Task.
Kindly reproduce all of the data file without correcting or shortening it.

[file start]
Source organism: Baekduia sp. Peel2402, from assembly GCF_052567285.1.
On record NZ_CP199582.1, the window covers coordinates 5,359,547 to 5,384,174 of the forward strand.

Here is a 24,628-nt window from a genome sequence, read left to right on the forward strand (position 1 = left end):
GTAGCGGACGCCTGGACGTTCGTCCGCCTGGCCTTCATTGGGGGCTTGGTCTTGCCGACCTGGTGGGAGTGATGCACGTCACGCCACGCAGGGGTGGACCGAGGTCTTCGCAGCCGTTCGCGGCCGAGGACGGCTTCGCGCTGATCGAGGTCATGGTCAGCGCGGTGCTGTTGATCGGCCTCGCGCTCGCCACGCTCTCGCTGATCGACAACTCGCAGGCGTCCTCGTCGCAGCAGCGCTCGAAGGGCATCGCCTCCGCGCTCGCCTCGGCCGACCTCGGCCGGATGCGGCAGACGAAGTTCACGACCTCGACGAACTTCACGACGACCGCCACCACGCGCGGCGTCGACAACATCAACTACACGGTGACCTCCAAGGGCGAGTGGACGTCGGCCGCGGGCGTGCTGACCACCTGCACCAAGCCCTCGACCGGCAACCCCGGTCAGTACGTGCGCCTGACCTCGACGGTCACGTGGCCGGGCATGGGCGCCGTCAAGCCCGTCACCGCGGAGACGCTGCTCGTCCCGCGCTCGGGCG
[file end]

Source organism: Baekduia sp. Peel2402, from assembly GCF_052567285.1.
On record NZ_CP199582.1, the window covers coordinates 5,359,547 to 5,384,174 of the forward strand.

Here is a 24,628-nt window from a genome sequence, read left to right on the forward strand (position 1 = left end):
GTAGCGGACGCCTGGACGTTCGTCCGCCTGGCCTTCATTGGGGGCTTGGTCTTGCCGACCTGGTGGGAGTGATGCACGTCACGCCACGCAGGGGTGGACCGAGGTCTTCGCAGCCGTTCGCGGCCGAGGACGGCTTCGCGCTGATCGAGGTCATGGTCAGCGCGGTGCTGTTGATCGGCCTCGCGCTCGCCACGCTCTCGCTGATCGACAACTCGCAGGCGTCCTCGTCGCAGCAGCGCTCGAAGGGCATCGCCTCCGCGCTCGCCTCGGCCGACCTCGGCCGGATGCGGCAGACGAAGTTCACGACCTCGACGAACTTCACGACGACCGCCACCACGCGCGGCGTCGACAACATCAACTACACGGTGACCTCCAAGGGCGAGTGGACGTCGGCCGCGGGCGTGCTGACCACCTGCACCAAGCCCTCGACCGGCAACCCCGGTCAGTACGTGCGCCTGACCTCGACGGTCACGTGGCCGGGCATGGGCGCCGTCAAGCCCGTCACCGCGGAGACGCTGCTCGTCCCGCGCTCGGGCG